The Cannubi Affair, posted by John Szabo, MS
The Cannubi Affair
Fans of Barolo are likely aware of the recent media flurry and controversy surrounding the labeling of one of Barolo’s most historic crus, “Cannubi”. I asked Anna Abbona, proprietor of Marchesi di Barolo, for some clarification regarding the recent decision of the State Council to overturn an earlier decision by the Administrative Court of Rome to restrict the use of the name Cannubi to 15 hectares, rather than the original 34ha that the cru had officially encompassed up until 2010. Marchesi di Barolo, has produced a “Barolo Cannubi” since 1904. Here is the release she sent me:
As you know, our family grows and vinifies Nebbiolo grapes grown in our estate vineyards in Cannubi since the second half of the 1800’s (The oldest existing bottle of Barolo “Cannubi”, dated 1904, is labelled Cav. Felice Abbona & Figli).
In reading some online coverage of this issue (blogs and on-line posts) we have come across “reporting” that is not factually correct and therefore we would like to outline the issues at hand:
— As you read this, please note that only the Consorzio di Tutela Barolo Barbaresco Alba Langhe e Roero and the Ministry of Agriculture have the jurisdiction to make any official decisions regarding wine production regulations.
— In 1995, as the Consorzio di Tutela was carrying out an investigation on the actual names of places and on their history, it asked all the producers to supply useful documents on the matter which they received.
— The suggestion of the Commune of Barolo, following suggestions from a few local wine-growers (the same ones who will challenge the act of the Ministry of Agriculture later on), was to add additional names of only certain parcels (Boschis, Muscatel, Valletta, San Lorenzo) via hyphenation, to the Cannubi vineyard-name.
— This suggestion was brought to vote at a meeting of the members of the Consorzio di Tutela and the outcome of the vote was to continue to label wines, made from grapes grown on the 34ha (84 acres) Cannubi hillside, “Barolo Cannubi”, while giving the option to wine-growers from the above mentioned parcels (Boschis, Muscatel, Valletta and San Lorenzo) to hyphenate the parcel name, or simply keep “Barolo Cannubi” only. The Consorzio di Tutela’s decision became the Act of the Ministry of Agriculture of September 30th 2010 which amended “Barolo”’s product specification. Under this Act, both labels are correct: “Barolo Cannubi” OR “Barolo Cannubi— Boschis”, “Barolo Cannubi” OR “Barolo Cannubi – Muscatel”, etc.
— A group of growers challenged the Act in front of the Administrative Court of Rome (T.A.R. Lazio), which- quite surprisingly- upheld their claim and overturned the Ministry’s Act of September 30th 2010.
— The Ministry of Agriculture (not a single wine grower) obviously appealed in front of the State Council and, on October 3rd 2013, the State Council ruled to uphold the Act of September 30th 2010.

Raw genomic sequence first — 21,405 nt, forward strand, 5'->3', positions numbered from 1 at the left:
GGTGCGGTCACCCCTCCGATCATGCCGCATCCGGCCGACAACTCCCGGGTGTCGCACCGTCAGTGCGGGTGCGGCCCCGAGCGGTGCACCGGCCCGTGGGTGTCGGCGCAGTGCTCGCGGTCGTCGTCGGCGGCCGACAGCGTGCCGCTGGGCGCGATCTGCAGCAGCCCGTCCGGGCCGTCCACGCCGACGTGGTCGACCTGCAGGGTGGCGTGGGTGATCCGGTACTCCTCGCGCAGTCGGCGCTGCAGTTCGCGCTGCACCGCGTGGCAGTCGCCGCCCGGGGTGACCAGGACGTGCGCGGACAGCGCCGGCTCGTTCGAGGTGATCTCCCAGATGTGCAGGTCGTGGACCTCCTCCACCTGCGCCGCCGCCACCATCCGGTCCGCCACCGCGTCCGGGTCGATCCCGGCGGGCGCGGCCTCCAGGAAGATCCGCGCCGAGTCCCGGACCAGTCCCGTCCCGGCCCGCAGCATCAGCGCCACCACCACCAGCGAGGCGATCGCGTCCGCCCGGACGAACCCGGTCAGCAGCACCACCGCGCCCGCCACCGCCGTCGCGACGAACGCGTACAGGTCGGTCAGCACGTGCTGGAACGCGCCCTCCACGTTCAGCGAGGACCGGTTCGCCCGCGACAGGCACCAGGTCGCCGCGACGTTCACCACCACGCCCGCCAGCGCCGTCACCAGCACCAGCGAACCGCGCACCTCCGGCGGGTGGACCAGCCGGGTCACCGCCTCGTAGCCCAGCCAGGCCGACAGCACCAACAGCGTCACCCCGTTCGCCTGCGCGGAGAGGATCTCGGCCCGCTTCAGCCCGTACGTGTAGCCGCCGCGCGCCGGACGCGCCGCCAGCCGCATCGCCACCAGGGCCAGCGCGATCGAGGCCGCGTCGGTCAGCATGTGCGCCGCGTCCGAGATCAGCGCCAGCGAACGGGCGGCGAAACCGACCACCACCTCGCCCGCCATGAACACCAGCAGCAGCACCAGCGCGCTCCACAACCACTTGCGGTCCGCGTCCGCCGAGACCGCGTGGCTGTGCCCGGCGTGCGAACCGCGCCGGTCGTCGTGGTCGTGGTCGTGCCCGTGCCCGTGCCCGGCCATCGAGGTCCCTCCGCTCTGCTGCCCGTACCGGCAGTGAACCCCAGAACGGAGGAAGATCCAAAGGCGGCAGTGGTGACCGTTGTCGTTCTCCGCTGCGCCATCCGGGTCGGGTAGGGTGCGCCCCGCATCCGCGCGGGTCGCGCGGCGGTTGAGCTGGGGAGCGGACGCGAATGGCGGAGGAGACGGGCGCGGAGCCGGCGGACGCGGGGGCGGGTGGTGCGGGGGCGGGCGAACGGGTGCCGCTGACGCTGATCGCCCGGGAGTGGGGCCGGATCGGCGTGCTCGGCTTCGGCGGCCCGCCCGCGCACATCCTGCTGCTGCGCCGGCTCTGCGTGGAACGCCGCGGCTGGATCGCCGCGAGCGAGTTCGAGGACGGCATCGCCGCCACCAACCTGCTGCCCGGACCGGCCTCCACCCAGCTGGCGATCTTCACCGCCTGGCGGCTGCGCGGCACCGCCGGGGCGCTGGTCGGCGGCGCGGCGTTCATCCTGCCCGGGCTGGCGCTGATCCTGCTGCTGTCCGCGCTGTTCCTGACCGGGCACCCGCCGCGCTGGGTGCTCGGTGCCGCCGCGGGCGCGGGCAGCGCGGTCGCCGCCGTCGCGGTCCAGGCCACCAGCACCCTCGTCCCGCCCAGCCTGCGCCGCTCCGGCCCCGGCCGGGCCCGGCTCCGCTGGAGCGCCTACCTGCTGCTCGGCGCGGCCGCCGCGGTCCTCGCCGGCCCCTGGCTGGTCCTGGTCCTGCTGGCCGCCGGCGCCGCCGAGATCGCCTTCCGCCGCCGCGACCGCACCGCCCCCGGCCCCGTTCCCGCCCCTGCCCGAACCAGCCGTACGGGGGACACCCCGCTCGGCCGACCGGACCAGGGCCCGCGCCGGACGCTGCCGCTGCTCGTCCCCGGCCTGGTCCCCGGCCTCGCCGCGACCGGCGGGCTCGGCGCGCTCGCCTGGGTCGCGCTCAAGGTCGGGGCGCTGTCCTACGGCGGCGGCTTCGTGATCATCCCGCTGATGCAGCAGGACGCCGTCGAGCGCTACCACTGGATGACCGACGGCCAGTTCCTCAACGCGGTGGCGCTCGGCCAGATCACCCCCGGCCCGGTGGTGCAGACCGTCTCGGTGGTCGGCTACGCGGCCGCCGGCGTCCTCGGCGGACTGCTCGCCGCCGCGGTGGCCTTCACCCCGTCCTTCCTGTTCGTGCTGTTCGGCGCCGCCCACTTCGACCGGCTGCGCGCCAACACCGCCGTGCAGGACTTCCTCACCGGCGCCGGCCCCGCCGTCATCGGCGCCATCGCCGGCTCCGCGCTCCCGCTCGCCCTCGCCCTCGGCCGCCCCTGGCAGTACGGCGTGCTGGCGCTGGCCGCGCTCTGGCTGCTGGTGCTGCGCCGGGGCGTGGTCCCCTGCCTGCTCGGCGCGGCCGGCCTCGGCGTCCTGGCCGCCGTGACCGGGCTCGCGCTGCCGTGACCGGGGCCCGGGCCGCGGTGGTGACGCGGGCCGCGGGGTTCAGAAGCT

As a result, Barolo wines from the 34-ha (84 acres) that make up the Cannubi hillside continue to be labeled “Barolo Cannubi”, although they are not banned from including the name of the parcel site as outlined above. This ruling of the State Council is final and confirms that the Cannubi zone remains the original 34ha. as it has always been.
These are the facts. Recent online posts and blogs have stated that this last appeal was initiated by Marchesi di Barolo, which is untrue. Although we agree with the outcome, as it affirms the family history in producing wine from this historic vineyard site, the decision to appeal was made by the Ministry of Agriculture. As wine-growers of this hillside since the second half of the 1800s,and like the other winegrowers: the families Comm G.B. Burlotto and Francesco Rinaldi we were asked by the Ministry of Agriculture to provide documentation supporting that “Cannubi” had been use to label wine made from grapes grown across the 34-ha (84acres).These historic wineries have been operating in the area for more than a century and have always labelled their own Barolo made from grapes from several parts of the whole hill with the only wording ‘CANNUBI’.
Most shockingly, it is being reported that after this final ruling, the Cannubi site has been “expanded” [see this article on wine-searcher for an example – JSz]. As you can see from this account of the facts, the site was never reduced – only the ability to add a parcel mention was added. So this claim is also untrue.
We have always maintained a sincere behavior about this matter over the years, keeping a humble profile and respecting the institutions responsible for deliberating on this issue and we look forward to producing wine of the same quality and with the same passion, as we have been producing since the second half of the 1800s.
I am attaching for your records a picture of the some historical Cannubi bottles.
Thank you once again for your kind attention and interest for this matter.
Marchesi di Barolo
For some additional background, see this article on Decanter.
Photos courtesy of Marchesi di Barolo